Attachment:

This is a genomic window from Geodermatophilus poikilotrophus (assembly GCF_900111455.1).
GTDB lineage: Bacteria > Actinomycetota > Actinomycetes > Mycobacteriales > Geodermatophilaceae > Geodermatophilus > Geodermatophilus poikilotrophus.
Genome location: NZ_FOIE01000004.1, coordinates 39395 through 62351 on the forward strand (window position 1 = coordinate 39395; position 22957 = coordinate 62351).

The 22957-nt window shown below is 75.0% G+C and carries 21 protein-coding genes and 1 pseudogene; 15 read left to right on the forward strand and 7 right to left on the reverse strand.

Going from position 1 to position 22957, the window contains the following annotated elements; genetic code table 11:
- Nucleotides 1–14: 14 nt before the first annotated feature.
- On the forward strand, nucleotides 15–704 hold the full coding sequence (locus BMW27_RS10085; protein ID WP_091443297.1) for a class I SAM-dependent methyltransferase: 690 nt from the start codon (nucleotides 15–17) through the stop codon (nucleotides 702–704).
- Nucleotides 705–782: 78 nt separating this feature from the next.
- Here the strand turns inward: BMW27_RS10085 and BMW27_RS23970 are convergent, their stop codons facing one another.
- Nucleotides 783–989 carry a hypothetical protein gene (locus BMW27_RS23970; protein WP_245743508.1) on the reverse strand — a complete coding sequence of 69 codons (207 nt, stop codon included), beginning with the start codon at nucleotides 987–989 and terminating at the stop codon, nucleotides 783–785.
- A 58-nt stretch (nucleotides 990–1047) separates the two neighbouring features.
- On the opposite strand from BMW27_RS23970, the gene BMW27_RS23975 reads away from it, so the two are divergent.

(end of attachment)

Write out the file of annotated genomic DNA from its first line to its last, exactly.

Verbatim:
This is a genomic window from Geodermatophilus poikilotrophus (assembly GCF_900111455.1).
GTDB lineage: Bacteria > Actinomycetota > Actinomycetes > Mycobacteriales > Geodermatophilaceae > Geodermatophilus > Geodermatophilus poikilotrophus.
Genome location: NZ_FOIE01000004.1, coordinates 39395 through 62351 on the forward strand (window position 1 = coordinate 39395; position 22957 = coordinate 62351).

The 22957-nt window shown below is 75.0% G+C and carries 21 protein-coding genes and 1 pseudogene; 15 read left to right on the forward strand and 7 right to left on the reverse strand.

Going from position 1 to position 22957, the window contains the following annotated elements; genetic code table 11:
- Nucleotides 1–14: 14 nt before the first annotated feature.
- On the forward strand, nucleotides 15–704 hold the full coding sequence (locus BMW27_RS10085; protein ID WP_091443297.1) for a class I SAM-dependent methyltransferase: 690 nt from the start codon (nucleotides 15–17) through the stop codon (nucleotides 702–704).
- Nucleotides 705–782: 78 nt separating this feature from the next.
- Here the strand turns inward: BMW27_RS10085 and BMW27_RS23970 are convergent, their stop codons facing one another.
- Nucleotides 783–989 carry a hypothetical protein gene (locus BMW27_RS23970; protein WP_245743508.1) on the reverse strand — a complete coding sequence of 69 codons (207 nt, stop codon included), beginning with the start codon at nucleotides 987–989 and terminating at the stop codon, nucleotides 783–785.
- A 58-nt stretch (nucleotides 990–1047) separates the two neighbouring features.
- On the opposite strand from BMW27_RS23970, the gene BMW27_RS23975 reads away from it, so the two are divergent.